Pietras starting up the second pitch of One Hand Clapping.
Racing the daylight, we rappelled against a calm, pink sky reflecting on Donner Lake. We made it to the base of the climb with just enough dusk left to navigate the giant scree and boulders on the hike out.
Allow at least 2 hours for climbing and rapping this route, and as always, follow up with beer and pizza, in that order, for best results.
Donner Summit is located just west of Truckee off Old Highway 40 offering amazing granite climbing of both the traditional and sport varieties, although, as seems to be the trend in Tahoe, the sport routes are generally in the more difficult grades. Not only is Donner great for the quality of its granite and the variety of climbing, but also for the short approaches that are so convenient to fitting in a climbing adventure almost anytime.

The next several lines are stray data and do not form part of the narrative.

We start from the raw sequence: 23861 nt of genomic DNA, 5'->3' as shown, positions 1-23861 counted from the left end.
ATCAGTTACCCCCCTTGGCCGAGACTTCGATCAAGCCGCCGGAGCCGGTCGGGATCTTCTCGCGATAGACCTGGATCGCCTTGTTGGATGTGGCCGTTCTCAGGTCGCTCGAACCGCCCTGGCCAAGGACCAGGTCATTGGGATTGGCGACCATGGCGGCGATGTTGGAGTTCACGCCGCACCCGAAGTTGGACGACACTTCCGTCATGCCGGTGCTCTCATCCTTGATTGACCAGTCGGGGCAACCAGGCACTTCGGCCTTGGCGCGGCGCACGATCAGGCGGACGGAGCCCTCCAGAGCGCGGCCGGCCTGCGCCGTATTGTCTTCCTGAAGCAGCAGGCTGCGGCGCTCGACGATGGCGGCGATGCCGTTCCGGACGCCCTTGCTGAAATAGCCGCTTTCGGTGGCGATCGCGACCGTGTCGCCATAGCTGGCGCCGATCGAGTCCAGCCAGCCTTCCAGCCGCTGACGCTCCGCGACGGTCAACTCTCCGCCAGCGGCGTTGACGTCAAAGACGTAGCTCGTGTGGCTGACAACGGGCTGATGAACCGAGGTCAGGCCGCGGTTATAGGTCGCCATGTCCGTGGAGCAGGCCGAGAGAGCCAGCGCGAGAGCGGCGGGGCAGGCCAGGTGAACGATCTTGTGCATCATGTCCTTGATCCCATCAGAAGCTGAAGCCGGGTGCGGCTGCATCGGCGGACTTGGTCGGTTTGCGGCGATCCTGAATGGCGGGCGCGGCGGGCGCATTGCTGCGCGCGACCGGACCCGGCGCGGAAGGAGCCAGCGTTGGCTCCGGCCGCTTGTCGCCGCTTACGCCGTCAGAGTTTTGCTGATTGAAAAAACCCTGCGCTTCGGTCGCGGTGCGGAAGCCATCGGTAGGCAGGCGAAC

The access is incredibly easy, with only short hikes from the parking areas.
Climb 5.5 to 5.11 at School Rock, offering the easiest multi-pitch climbs at Donner.
Snowshed wall has quality climbs and is quite popular. The 2-minute walk from the parking area can make this area slightly busy, but it’s worth it. Jellyroll Arch 5.8 on Grouse Slab is a beautiful 2-pitch climb sure to pique your interest with its gentle curves. Or, if you’re looking for something spicy and steep, try the fixed sport climbing at Star Wall.
Big Chief is the massive volcanic buttress high above Highway 89 in the Truckee River Canyon. It is the most popular sport climbing in the area. Located midway between Tahoe City and Truckee off Forest Road 06, the approach is longer than other area crags with an average hike time of 30 minutes. Climb vertical to steep faces ranging from 5.8 to 5.13.
The author warming up on the classic and fun Warpaint 5.9 at Big Chief
Almost any climb you get on here will be worthy. The guidebook, “Big Chief Area Climbs,” is littered with stars. So explore and as always, have fun.